Buying a house is one of the biggest decisions you’ll ever make. It is important to know that this big decision is consisted of dozens of small decisions about things like the price, square footage, landscaping, etc. The key to getting the purchase right is making each of these seemingly small decisions count. The process of home purchasing is filled with traps that lead home buyers into making mistakes, some minor and others beyond repair. Here are some of the most common mistakes home buyers make and ways to avoid them.
Going Way Above Your Budget
Shopping for houses can be really exciting. Suddenly you find yourself looking at a number of glorious buildings, some with multiple fireplaces, and others with large kitchens and granite countertops. All these choices can make you a bit capricious. Before you start searching for houses, you should set up a realistic budget and be determined not to give more than that, unless you have a really grounded reason. Just make sure you don’t spend all of your “rainy day stash”.
Not Including Added Costs into Budgeting
It would be great if the total amount you have to pay included only the bare price of the property. Unfortunately, buying a house comes with many added costs, including utilities, maintenance, insurance and property taxes. Before you determine whether you can pay for the monthly costs, ask the seller about average utility expenses, insurance quote and property taxes.
Not Inspecting the House’s Condition
On the outside, the house may look perfect, but how would you know what is happening inside its walls, on the attic, on the roof or bellow the ground? Even new never-lived-in houses should be inspected for damage and safety hazards.
Forgetting About the Pest Inspection
Pests are a very common issue in houses on the market, especially if no one has lived in them for some time. Identify problems with termites, bugs and rats before you buy the house or at least before you move in. The homeowner can give you all the guarantees you want, but you will never know for sure unless you check first.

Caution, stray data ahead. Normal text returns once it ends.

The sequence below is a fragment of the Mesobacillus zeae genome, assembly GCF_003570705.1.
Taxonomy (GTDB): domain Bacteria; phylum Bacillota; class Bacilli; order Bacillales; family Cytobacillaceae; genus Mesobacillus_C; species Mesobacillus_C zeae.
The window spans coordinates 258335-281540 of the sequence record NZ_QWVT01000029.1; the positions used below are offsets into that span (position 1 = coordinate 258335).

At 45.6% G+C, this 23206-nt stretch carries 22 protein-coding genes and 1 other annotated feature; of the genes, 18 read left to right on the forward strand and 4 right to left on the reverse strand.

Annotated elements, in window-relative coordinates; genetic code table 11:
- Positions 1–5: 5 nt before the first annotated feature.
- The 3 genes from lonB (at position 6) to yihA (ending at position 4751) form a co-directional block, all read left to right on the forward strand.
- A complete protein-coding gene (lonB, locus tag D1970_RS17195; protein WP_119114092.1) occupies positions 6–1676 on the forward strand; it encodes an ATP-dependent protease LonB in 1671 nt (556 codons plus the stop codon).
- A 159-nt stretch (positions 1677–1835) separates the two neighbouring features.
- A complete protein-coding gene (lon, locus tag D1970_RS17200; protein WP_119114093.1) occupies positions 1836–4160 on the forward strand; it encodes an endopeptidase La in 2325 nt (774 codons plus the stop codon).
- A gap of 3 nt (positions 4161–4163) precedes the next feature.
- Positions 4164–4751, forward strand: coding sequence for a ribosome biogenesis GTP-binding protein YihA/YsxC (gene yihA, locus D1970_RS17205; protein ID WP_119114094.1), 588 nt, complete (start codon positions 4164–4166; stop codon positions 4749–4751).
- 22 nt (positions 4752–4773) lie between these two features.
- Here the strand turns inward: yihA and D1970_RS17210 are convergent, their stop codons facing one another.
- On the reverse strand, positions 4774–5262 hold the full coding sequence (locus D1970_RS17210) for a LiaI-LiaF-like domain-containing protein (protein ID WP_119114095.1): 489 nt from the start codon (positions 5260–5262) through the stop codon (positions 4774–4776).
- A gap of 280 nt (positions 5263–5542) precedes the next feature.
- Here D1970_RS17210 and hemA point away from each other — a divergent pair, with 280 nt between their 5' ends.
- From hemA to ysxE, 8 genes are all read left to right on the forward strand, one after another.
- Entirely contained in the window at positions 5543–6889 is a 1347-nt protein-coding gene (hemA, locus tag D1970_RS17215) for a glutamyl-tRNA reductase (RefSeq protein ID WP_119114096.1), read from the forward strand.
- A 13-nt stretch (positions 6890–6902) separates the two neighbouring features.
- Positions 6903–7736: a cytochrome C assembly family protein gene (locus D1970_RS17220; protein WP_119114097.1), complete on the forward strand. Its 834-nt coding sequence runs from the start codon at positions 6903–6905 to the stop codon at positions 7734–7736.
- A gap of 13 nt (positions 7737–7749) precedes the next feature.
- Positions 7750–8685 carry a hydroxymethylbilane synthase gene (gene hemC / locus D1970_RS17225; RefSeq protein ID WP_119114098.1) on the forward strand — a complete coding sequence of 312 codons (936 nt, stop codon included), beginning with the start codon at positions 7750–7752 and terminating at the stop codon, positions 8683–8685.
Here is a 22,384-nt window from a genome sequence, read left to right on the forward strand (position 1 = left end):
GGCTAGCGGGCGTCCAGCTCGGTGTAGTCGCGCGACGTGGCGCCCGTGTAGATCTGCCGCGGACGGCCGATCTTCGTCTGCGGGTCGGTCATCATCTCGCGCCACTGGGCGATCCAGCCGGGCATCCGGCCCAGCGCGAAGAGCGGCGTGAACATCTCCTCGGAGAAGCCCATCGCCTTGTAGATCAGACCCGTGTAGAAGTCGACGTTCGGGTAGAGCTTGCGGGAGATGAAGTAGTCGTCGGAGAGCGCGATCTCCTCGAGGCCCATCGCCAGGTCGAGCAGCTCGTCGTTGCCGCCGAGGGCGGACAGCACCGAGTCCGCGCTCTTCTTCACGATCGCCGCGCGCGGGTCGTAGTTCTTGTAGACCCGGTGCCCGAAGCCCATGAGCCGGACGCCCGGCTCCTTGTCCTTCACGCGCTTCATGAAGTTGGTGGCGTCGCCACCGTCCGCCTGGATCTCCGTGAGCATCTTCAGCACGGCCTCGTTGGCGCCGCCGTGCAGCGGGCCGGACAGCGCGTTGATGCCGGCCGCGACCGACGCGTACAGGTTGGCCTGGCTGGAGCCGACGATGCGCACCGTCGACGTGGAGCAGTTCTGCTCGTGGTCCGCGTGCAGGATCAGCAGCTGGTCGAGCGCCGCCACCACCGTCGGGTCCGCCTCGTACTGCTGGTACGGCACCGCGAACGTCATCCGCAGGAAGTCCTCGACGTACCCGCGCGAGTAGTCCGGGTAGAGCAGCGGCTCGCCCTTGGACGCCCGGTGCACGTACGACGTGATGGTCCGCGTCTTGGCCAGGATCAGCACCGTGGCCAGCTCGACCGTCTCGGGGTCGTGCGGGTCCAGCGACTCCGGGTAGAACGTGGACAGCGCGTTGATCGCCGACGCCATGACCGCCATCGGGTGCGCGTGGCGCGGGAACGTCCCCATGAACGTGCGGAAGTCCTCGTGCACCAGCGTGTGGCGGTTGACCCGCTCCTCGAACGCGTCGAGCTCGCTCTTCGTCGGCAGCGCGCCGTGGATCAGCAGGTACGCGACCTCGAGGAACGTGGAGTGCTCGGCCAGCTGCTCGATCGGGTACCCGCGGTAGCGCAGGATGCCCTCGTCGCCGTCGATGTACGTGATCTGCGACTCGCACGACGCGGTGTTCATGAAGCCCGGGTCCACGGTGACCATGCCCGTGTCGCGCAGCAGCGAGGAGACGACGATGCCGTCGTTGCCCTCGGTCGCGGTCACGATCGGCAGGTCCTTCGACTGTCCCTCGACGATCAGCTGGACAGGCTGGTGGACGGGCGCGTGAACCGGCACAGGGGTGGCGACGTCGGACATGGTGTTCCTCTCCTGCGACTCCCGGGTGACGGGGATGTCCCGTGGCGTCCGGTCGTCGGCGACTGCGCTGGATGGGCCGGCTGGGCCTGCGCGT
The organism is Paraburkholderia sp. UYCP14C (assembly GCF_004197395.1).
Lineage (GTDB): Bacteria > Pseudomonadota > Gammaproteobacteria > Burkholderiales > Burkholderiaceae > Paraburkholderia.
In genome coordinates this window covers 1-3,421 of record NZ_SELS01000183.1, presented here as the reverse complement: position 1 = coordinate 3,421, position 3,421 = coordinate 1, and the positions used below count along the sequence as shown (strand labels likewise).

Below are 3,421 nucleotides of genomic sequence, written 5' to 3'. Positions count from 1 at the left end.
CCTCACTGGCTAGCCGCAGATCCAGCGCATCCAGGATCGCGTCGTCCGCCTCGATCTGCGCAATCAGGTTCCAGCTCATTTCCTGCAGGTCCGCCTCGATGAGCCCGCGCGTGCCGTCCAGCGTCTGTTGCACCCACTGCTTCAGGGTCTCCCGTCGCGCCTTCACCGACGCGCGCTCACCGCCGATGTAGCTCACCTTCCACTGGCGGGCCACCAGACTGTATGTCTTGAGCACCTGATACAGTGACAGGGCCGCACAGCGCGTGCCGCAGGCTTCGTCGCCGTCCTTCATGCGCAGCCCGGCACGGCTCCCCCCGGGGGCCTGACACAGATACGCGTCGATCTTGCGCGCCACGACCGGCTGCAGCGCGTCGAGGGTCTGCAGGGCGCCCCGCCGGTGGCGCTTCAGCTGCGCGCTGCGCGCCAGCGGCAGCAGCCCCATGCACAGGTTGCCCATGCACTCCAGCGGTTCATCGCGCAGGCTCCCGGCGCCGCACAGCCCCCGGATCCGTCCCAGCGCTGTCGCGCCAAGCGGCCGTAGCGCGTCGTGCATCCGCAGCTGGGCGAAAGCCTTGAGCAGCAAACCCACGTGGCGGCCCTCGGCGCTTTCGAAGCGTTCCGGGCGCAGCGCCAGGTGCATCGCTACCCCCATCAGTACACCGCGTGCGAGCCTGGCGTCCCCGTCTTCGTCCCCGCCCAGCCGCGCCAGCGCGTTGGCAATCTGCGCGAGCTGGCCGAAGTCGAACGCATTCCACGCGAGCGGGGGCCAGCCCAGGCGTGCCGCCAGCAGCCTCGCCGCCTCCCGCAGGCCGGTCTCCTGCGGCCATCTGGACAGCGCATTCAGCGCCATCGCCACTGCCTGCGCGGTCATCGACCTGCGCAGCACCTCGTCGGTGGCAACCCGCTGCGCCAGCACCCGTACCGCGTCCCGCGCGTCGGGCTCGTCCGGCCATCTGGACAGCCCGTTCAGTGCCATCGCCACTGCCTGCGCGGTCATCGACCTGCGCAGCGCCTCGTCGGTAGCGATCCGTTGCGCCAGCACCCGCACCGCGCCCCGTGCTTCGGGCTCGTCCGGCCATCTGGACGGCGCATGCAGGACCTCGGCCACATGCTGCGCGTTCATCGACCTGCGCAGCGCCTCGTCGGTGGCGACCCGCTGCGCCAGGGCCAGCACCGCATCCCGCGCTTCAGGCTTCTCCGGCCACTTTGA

Making Verbal Agreements
Words disappear in the air unless they are written down on paper, and signed by both parties. For example, you may think that kitchen appliances come with the deal, and the seller may have even said that, but what if they change their mind in the last minute? It’s your word against theirs. Buying new appliances you’ve thought you will get with the house can cost you hundreds of dollars and more.
Using the Seller’s Agent
This is a situation where everyone has their own priorities, but the buyer still ends up last on the list. The seller’s agent works for a commission they get from the seller, so the interests of the homeowner are the most important to them. That’s why you should hire your own agent to help you around negotiating the price and legal terms.
Choosing the Wrong Mortgage
Speaking of negotiating, a well-chosen mortgage will put you in a better negotiating position. So, before going house hunting, you should have your loan preapproved. It is crucial to pick your finance package carefully and to go to more than one bank.
Making an Emotional Purchase
There are two types of emotional purchases: the falling in love and the fed up purchase. Neither of them is a good choice. If you fall in love and idealize a house, the seller’s agent will use that to squeeze the last dollar out of your pocket. On the other hand, if you buy a property in desperation, it will probably not suit your needs best.
Purchasing a home is a process full of potential pitfalls. Learn from others’ examples and protect yourself from making such costly mistakes.